I just checked the website of Canadian Business Online. It contains 118 references for Conrad Black - and zero for Ed Mirvish.
Sir Ed, who died this morning just two weeks shy of his 93d birthday, was a Canadian retailing icon and a cultural impresario. He made many mistakes, but he made things happen - as opposed to Conrad Black, who despite his headline-grabbing dealmaking really just buys and sells properties that other people have built. (The sole exception of which I am aware is the National Post - although it was certainly built on top of the pre-existing Financial Post daily.)
Ed Mirvish, of course, stuck to his knitting - his tawdry, beloved Honest Ed's, which may have been the world's first discount department store, and the theatre. He didn't grab headlines. He didn't expand his retail concept across Canada (although he had many offers). He merely saved (and expanded) Toronto's (and thus Canada's) live-theatre scene. And his single store survived the shakeout in Canadian retailing that saw everything from Towers and Bi-Way to Eatons and Simpsons wiped out one by one.
Simple, plain-speaking and embarrassingly self-promotional, Ed never got the respect he deserved. The media today have focusing on his "city-building" contributions in saving Toronto's Royal Alexandra Theatre and building the daring Princess of Wales Theatre. Sure, he proved that business can make a valuable contribution to the culture of a nation. But the media seem reluctant to portray him as a hero for running a tawdry, Vegas-looking discount store.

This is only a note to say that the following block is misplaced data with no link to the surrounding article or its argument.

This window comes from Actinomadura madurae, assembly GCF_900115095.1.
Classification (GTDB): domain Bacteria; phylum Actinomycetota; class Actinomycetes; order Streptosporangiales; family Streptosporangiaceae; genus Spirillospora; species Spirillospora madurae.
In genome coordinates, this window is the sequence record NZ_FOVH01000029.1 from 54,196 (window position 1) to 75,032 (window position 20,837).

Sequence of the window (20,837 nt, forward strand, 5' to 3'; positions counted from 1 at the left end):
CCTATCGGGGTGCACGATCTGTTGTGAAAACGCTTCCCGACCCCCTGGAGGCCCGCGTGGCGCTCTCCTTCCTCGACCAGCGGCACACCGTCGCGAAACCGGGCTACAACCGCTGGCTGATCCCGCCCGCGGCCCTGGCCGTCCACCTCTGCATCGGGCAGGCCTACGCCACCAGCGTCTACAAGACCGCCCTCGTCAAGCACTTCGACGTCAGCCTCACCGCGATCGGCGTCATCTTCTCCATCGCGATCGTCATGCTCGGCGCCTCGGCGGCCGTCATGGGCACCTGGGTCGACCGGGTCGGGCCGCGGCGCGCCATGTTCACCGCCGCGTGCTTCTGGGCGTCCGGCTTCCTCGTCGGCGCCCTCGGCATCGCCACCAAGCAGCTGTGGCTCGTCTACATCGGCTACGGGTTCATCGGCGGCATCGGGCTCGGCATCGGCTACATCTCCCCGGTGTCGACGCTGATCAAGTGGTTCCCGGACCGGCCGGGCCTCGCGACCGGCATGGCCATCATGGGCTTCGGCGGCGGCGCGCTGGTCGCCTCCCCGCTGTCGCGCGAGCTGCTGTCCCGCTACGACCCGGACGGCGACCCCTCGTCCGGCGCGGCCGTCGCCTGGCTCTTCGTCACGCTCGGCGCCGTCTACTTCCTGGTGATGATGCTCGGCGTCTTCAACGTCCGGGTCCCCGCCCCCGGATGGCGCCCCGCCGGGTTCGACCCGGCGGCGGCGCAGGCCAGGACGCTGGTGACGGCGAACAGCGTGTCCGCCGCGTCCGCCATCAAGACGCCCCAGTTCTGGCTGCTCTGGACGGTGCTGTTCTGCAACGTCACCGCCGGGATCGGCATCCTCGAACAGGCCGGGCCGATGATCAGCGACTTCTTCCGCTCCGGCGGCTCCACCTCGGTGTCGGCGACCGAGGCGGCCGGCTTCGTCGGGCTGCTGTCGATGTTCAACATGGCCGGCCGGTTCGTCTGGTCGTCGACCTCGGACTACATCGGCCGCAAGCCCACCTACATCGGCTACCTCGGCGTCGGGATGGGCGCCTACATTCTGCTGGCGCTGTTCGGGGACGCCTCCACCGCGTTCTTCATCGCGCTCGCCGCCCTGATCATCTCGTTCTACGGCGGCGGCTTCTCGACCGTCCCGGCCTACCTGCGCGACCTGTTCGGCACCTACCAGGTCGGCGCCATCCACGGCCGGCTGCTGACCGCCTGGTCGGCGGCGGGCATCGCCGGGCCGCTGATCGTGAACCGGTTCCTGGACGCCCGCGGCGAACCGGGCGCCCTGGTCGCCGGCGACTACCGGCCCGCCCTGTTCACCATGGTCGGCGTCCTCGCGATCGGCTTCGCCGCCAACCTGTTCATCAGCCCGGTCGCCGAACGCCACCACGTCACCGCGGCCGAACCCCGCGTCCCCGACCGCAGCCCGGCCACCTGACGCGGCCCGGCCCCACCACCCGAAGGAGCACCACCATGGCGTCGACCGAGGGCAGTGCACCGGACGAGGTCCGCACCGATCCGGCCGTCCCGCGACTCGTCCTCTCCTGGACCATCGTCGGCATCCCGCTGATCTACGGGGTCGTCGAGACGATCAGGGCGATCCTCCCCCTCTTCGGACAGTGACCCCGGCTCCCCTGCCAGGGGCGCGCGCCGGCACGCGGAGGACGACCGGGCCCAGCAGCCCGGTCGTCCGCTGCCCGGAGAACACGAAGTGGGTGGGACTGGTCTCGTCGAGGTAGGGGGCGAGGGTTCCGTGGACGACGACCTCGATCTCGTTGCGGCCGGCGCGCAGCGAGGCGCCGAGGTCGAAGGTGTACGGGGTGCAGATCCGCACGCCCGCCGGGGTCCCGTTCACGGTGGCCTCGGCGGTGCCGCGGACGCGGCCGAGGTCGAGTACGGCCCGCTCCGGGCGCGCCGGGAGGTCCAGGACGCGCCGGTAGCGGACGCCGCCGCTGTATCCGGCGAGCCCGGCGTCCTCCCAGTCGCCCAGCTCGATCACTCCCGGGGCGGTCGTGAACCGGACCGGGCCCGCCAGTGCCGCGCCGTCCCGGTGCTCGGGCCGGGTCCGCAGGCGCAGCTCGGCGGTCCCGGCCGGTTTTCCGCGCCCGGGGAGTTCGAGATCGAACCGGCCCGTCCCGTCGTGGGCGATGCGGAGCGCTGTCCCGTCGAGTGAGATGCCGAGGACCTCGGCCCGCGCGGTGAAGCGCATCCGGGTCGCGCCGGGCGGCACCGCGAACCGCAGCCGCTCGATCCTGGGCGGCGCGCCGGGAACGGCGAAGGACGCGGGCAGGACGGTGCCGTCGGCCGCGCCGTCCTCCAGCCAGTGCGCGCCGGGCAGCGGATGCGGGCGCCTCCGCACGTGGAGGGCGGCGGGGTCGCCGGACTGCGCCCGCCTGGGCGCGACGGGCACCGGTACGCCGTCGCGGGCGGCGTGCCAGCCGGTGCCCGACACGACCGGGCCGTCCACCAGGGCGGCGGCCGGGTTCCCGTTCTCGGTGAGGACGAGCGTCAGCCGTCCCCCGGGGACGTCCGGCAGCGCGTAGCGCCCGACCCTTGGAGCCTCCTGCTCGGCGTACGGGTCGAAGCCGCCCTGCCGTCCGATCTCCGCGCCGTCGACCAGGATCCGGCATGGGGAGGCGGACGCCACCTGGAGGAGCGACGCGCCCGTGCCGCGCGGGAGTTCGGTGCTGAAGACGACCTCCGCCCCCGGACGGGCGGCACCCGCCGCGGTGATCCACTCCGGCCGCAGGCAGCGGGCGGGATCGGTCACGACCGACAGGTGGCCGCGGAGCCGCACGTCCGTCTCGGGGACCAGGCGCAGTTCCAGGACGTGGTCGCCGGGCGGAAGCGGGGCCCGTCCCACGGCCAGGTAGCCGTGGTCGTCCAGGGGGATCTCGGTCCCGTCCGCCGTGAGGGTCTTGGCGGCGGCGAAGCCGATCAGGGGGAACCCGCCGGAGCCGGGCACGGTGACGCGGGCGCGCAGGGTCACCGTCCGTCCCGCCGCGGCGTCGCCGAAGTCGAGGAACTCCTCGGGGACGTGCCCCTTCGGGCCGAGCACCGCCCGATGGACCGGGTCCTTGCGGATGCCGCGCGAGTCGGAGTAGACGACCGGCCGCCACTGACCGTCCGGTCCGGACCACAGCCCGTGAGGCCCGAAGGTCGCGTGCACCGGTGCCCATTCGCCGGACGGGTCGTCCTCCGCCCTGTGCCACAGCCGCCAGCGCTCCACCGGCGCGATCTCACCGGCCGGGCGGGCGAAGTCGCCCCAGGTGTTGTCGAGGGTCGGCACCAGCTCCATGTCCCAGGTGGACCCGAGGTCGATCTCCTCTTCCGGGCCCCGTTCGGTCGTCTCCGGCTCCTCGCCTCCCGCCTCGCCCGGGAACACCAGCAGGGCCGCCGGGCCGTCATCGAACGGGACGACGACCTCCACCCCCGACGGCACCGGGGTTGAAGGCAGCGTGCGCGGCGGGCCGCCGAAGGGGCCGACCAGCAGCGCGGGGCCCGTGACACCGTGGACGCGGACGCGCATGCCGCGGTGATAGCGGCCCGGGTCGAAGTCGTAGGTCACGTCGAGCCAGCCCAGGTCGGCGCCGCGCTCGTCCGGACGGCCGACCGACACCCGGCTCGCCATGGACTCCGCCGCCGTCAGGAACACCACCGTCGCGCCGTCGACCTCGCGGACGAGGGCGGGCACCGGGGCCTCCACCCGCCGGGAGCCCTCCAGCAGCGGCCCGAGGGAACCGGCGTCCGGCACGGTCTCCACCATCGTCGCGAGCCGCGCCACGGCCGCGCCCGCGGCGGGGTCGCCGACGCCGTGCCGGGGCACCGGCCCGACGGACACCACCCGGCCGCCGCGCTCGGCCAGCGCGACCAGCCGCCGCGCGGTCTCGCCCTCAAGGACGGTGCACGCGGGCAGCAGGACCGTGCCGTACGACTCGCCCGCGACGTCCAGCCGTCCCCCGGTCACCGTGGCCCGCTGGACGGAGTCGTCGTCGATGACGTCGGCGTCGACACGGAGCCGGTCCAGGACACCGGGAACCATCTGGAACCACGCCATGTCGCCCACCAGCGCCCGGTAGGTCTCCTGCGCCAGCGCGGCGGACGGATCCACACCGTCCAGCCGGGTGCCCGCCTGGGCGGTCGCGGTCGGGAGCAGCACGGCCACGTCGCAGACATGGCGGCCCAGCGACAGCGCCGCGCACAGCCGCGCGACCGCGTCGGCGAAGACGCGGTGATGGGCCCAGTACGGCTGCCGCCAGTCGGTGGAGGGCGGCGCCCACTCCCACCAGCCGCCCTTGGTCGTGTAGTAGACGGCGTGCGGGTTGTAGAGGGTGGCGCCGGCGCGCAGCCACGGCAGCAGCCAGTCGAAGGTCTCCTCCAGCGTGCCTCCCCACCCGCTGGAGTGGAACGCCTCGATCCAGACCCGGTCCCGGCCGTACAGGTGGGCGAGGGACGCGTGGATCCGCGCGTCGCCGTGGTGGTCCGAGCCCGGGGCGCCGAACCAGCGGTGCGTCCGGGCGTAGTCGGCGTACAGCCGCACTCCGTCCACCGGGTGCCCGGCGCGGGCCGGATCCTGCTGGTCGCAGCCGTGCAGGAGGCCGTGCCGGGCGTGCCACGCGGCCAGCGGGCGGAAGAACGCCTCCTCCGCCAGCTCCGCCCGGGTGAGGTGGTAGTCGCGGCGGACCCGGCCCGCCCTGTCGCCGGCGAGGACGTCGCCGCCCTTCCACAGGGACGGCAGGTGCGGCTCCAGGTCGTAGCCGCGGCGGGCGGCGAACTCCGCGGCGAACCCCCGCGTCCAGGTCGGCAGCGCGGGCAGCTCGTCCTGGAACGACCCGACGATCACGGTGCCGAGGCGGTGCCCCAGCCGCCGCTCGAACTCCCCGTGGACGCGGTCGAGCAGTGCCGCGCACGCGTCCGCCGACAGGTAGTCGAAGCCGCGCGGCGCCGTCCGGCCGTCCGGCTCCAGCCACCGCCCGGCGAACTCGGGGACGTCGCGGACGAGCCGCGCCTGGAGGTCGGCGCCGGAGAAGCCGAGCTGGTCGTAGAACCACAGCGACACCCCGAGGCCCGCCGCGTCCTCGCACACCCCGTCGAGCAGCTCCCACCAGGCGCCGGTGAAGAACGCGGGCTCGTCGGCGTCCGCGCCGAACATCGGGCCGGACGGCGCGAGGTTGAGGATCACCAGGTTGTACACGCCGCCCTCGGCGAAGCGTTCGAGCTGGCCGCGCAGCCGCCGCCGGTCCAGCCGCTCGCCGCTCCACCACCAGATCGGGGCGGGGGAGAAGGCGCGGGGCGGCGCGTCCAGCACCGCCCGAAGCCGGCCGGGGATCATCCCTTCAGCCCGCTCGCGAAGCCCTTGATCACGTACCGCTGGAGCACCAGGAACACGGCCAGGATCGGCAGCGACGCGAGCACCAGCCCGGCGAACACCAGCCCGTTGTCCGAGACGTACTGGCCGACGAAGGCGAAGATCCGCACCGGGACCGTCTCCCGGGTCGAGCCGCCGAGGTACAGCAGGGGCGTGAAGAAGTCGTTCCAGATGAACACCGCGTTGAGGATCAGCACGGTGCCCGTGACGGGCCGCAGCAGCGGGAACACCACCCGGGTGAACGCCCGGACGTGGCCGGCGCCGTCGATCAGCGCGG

Even though Honest Ed's has lasted 59 years. Even though it has set a wonderful example of how a business can create long-term value for its customers and give back consistently and generously to its community. And even though Ed proved that business can be fun.
While the world waits to hear the final fate of Conrad Black, the verdict is in on Ed Mirvish. He was a builder and entrepreneur par excellence. And he will be missed.
Update, July 22: The day after I wrote the above post, CanadianBusiness.com actually mentioned Honest Ed - in their retailing blog, written by Zena Olijnyk. Funnily enough, she wrote about what the store meant to her as child. Not about Ed as an innovator. Not about the store as a trend-setter, or even (later) as a niche retailer that knew its market better than anyone. In a country bereft of disruptive, entrepreneurial vision, I think CB missed the story.